David Viens, California man, murders wife, confesses to ‘slow cooking’ her
David Viens was a southern California chef, who is facing charges of murdering his wife, whose body has never been found. In court this week, Viens provided some horrifying details, which include ‘slowly cooking’ her for four days in a 55-gallon drum.
Viens summoned detectives to his hospital room at County-USC Medical Center on March 15, 2011, three weeks after he jumped from a Rancho Palos Verdes cliff in a suicide attempt as detectives closed in.
The transcript of the recorded statement was played at his murder trial in Superior Court in downtown Los Angeles. Viens, sitting in his wheelchair, appeared to stare straight ahead.
Dawn Viens was “slow cooked” for days, most of her remains were discarded into the grease pit at his restaurant with her skull and jawbone hidden in his mother’s attic.
Authorities have not been able to locate these remains.
“I manipulated her so the face was – the face is down, and I took some – some things – like weights that we use, and I put them on the top of her body, and I just slowly cooked it and I ended up cooking her for four days,” Viens said.
“You cooked Dawn’s body for four days?” sheriff’s homicide Sgt. Richard Garcia asked.
“I cooked her four days,” he said. “I let her cool. I strained it out.”
Viens is charged with killing his wife, who was last seen Oct. 18, 2009.
After Viens learned in February 2011 that investigators suspected he’d played a role in her disappearance, he leaped off an 80-foot cliff in Rancho Palos Verdes — feet first, arms raised, screaming.
DETAILS LEADING TO MURDER
David Viens told detectives that on Oct. 18, the night police believe she was murdered, he argued with his wife about her excessive drinking. “She was, uh, yeah, wasted at work,” Viens said. “You know, she had issues with everybody … She ended up, you know, becoming a mean drunk.”
Earlier that day, Viens said, his wife was drunk again. She was so drunk, he said, that she lost money at the sandwich shop.
He dropped her off at home and returned to work, he said.
He returned home later that night to find her gone and went to bed after taking an Ambien, he initially told police. His wife was still missing the following day, so he texted and called her a number of times.
“After she left, a few days later, maybe a week to two weeks, I’m not exactly sure when it was, but I got a text message from her. And she said, ‘I’m OK. I’m with a friend.’”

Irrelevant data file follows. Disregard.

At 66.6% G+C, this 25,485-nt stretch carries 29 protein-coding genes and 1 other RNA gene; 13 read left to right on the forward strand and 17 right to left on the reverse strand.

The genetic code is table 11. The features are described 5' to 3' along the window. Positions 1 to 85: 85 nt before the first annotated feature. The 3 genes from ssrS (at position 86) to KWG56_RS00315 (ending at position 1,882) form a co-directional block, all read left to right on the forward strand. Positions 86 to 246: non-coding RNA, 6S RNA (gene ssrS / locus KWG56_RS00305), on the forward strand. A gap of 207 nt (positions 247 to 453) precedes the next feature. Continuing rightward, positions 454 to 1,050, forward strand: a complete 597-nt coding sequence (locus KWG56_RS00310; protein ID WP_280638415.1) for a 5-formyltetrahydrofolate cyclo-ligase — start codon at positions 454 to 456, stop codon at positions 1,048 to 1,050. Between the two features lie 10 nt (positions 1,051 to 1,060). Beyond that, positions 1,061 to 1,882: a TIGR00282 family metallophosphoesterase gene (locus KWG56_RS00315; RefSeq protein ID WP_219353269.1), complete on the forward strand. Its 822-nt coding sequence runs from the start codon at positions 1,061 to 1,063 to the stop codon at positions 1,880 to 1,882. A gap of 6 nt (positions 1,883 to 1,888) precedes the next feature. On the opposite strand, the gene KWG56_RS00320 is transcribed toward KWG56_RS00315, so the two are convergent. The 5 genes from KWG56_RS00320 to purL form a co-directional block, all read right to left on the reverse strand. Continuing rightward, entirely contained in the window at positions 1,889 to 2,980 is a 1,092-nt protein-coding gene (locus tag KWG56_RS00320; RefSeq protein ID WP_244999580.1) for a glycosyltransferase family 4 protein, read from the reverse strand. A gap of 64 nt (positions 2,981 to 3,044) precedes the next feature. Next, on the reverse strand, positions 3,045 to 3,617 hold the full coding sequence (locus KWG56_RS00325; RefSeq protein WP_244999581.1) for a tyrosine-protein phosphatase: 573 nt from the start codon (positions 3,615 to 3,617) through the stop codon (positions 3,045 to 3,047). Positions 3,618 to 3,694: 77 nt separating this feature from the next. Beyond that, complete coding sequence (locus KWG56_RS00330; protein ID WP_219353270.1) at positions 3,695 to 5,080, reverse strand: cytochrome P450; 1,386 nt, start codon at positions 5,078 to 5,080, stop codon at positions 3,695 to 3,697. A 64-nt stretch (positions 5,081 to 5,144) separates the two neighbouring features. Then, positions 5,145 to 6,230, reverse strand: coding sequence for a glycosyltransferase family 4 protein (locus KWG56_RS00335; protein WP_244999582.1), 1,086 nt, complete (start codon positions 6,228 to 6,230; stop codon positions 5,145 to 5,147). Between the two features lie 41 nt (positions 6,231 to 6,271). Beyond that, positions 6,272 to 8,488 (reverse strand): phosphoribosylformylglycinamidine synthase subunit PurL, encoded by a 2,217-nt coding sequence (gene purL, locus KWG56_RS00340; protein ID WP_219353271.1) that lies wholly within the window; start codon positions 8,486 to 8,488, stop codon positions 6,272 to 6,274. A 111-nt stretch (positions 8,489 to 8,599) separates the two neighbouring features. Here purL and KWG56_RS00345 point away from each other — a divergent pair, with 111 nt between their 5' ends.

“And by the way, I talked to her, my wife, Dawn, on the phone,” he said. “I talked to her the day I picked my daughter, Jackie, up from the airport. And when I spoke to Dawn on the phone, she told me she was with a friend, and she just needed time to herself.”
She finally came home on Oct. 25, he told detectives, and begged him to leave their life in Lomita and run away with her to the mountains. The following day, he told her she needed to check into rehab. The day after that, she was gone.
When customers at the sandwich shop asked about her, prosecutor Brazil said Viens offered various answers. “She’s gone to rehab,” he said. “She went to the mountains. She left for the East Coast to visit friends.”
Detectives interviewed longshoreman Todd Stagnitto, who told them that on the night she disappeared he saw her husband going through the restaurant receipts and counting up the day’s tally. Viens appeared agitated, Stagnitto said, and told him the money was short for that day.
“He said, ‘That bitch is stealing from me. Nobody steals from me. I will kill that bitch,” he testified. Later that night, Stagnitto said he got a call from a distraught Dawn: “She was crying and at times kind of incoherent and upset David was not happy with her work.” A few days later, he received a text message purportedly from Dawn explaining that she was leaving town. “I need to clear my head,” he said the message read.
Joe Cacase, the owner of a motorcycle repair shop adjacent to the sandwich shop. Prior to Dawn’s disappearance, he told detectives, she came to his work with an envelope full of money and asked him to hold onto it. She asked him not to tell her husband, he said. The night of her disappearance, she called Cacase again and said she had more money for him to hold for her. She told him she would stop by the next day, he said
She began a fight with him that Oct. 18 night as he was trying to fall asleep, he said. When she wouldn’t stop, he dragged her to the living room and bound her with duct tape. “And that was it,” he said on the tape. “I said, ‘Good night.’” He woke up hours later and discovered that she was dead, he said, and panicked. Then he placed her body in a plastic garbage bag and drove her to work.
“For some reason, I just got violent,” he told the detectives. “Seemed like it had to deal with her stealing money.”
“So you found her with money and you snapped,” said Sgt. Garcia.
“Yes,” he replied.